It’s another year and another Star Wars-May 4 day be with you. Following my custom, I go separate one thing from Star Wars and do one cold science. As I write this year, I look forward to the end of The Kingdom Has Returned. The interesting thing about using this video is that it is very old – over 40 years old – so I don’t have to worry about spoilers. I mean, if you haven’t seen it yet, will you?
As a result, here are the scenes: Leia, Lando, and Chewbacca use Millennium Falcon the flight of the royal army to Bespin. When they come out, they seize Luke (just sitting). As soon as he leaves the world, obviously, Darth Vader is there to welcome them and his Star Destroyer. Lando says, “Oh, no biggie. We’re just going to make the jump and get out of this system.” This will not work. Imperials prevent hyperdrive.
R2-D2 is the real hero here. He is on the board of The eagle talking to a Bespin-based computer — you know, just sharing the oil spills and leaving gossip on the silly things C-3PO has said. Central computers come back with a rumor: Hyperdrive is locked. So now R2 knows what to do. It rolls over, and gradually turns. There he goes The eagle, until then. Hopefully they are looking where they are going and will not touch the country or anything.
Now on to winter physics. As the starship jumps into hyperspace, R2 flies backwards inside The eagle. It was as if he were in a turbo bus when the driver hit the gas, and he was not tied to the seat. If we take the inside of the bus as a guide, we need to add a false positive to help run. I mean, it’s not a fake power. According to Einstein’s theory, there is no difference between a fast frame and a gravitational force.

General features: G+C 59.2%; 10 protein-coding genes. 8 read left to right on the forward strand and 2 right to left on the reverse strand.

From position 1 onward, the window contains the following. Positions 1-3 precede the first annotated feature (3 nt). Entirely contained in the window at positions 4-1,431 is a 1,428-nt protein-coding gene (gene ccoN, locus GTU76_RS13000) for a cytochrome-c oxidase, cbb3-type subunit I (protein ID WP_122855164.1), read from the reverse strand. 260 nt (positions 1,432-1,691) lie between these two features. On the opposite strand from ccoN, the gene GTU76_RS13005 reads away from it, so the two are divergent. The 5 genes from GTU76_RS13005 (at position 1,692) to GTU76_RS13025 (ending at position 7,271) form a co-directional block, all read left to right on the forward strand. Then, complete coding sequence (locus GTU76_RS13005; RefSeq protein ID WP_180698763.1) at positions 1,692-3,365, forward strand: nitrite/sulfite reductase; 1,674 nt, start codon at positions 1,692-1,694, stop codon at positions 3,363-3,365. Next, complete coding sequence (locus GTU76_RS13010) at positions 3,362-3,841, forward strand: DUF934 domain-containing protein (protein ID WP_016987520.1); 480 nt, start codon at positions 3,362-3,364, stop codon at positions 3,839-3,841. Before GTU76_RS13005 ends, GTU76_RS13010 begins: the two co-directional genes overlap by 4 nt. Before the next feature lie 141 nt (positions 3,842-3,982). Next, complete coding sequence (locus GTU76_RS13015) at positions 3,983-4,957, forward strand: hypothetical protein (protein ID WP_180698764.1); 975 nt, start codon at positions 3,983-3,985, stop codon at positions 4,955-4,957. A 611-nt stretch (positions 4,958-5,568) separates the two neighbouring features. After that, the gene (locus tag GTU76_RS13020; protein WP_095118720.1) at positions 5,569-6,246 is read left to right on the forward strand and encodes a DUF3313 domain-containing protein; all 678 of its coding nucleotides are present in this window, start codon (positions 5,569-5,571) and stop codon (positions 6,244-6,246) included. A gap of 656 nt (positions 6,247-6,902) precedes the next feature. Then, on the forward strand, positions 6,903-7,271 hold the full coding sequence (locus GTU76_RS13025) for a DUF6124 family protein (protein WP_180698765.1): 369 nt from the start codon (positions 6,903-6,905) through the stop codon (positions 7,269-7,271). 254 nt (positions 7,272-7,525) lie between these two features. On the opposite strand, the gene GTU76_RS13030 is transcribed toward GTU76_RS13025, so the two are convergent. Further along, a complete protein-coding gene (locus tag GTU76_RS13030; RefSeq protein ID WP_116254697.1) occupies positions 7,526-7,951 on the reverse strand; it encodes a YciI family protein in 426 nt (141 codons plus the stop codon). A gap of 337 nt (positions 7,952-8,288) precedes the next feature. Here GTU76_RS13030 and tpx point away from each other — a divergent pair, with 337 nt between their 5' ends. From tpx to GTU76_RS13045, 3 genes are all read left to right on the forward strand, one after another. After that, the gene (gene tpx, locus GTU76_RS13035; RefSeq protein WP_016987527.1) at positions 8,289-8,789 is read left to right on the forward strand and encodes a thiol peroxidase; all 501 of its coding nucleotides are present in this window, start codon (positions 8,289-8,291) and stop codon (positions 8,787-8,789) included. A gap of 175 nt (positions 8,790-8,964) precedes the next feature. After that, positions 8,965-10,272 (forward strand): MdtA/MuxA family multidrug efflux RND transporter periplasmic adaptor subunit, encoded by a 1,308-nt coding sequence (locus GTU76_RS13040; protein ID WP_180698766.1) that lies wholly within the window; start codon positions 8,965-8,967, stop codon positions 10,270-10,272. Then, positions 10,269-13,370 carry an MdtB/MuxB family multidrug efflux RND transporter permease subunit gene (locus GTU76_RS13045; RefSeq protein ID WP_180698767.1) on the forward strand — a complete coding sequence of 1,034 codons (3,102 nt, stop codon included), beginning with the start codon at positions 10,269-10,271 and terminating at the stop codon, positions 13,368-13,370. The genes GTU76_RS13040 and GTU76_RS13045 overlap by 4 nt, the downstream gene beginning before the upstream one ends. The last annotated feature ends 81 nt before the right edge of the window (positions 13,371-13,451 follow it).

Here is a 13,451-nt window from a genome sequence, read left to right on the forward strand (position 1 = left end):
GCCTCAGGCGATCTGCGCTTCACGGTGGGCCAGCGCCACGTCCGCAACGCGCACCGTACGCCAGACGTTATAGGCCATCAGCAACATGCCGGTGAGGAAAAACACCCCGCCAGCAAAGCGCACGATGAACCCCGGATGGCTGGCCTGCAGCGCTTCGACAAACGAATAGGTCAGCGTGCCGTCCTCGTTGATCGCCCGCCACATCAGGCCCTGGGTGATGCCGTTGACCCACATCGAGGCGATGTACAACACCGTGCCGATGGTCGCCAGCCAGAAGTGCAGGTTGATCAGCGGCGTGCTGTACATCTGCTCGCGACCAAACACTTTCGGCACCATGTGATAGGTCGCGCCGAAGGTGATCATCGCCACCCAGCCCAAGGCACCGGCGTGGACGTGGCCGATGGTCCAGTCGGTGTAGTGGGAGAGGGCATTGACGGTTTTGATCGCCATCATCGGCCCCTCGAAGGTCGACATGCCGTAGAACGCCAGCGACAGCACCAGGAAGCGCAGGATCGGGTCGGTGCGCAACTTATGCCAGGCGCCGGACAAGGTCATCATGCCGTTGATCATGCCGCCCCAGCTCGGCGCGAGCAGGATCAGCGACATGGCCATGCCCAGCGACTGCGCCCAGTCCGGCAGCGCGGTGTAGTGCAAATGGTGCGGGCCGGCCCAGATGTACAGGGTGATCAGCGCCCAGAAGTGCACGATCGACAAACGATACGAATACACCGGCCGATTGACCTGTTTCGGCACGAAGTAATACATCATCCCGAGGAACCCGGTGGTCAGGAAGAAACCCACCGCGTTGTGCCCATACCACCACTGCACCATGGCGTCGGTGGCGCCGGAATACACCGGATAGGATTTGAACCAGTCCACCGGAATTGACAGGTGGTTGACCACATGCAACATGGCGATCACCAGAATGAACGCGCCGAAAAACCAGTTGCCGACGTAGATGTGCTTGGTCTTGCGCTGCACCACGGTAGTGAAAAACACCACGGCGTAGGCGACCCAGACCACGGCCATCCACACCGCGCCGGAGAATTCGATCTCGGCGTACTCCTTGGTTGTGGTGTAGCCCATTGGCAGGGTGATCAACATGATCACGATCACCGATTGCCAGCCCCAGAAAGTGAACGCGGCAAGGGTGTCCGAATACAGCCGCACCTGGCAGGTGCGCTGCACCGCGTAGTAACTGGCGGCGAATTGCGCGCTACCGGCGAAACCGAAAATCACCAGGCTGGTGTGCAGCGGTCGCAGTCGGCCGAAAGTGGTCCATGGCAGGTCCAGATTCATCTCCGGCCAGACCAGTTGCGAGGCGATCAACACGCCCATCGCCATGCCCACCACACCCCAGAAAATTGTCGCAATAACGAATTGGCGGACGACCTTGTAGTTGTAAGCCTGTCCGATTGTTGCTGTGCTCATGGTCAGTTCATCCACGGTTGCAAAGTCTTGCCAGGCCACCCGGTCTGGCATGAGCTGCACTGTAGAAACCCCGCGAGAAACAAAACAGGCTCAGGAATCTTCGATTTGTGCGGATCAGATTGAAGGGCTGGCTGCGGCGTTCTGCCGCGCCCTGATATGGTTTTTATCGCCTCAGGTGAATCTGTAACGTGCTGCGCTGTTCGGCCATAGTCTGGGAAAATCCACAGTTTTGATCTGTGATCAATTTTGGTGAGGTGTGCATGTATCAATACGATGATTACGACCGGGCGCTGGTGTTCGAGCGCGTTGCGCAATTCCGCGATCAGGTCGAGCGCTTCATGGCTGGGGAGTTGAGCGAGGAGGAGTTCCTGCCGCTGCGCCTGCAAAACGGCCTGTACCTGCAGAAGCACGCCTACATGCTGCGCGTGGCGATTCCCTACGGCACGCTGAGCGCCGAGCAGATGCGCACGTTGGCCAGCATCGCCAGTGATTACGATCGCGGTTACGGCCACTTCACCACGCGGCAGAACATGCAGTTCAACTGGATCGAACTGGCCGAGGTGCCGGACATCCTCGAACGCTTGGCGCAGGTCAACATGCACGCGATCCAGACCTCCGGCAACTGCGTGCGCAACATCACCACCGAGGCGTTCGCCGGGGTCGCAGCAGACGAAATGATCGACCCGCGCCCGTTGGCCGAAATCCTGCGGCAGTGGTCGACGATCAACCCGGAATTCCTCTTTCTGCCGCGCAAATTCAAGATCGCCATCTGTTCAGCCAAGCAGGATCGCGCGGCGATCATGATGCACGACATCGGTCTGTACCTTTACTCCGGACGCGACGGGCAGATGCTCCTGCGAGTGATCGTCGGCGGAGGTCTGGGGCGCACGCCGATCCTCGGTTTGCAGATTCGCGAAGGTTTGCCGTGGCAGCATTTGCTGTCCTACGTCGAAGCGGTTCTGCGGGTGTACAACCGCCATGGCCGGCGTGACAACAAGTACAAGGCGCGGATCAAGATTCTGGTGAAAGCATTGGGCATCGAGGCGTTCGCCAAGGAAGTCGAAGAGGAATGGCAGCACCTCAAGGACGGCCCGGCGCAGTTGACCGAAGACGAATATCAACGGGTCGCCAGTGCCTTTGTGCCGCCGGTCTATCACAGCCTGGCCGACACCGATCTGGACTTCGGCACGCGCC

Hence, in the descriptive framework of running The eagle, it seems there is a gravitational pull that pushes away like running. The magnitude of this force at R2 can be proportional to its mass multiplied by the multiplication of the ship. If the R2 has wheels without friction (or very low friction), then The eagle speeding forward it runs backwards in relation to the frame of the ship. This is a good thing – because I just have to measure the speed of R2 as I can see inside the ship.
This means we have to do video monitoring. If I know the size of things inside The eagle, then I can figure out how R2 is on each video. Also, with a custom frame I can access any time of the site. For longer measurements, I use length of R2-D2 and the frame rate included in the video (so that it also plays at the correct speed). My favorite tool to find this is Video Tracker Tracker. (It’s free.) Obviously, there are minor problems with this review. The cameras are zoom-but I can reverse that movement by looking at how the R2 moves with respect to the wall. With that said, I find the plot against time: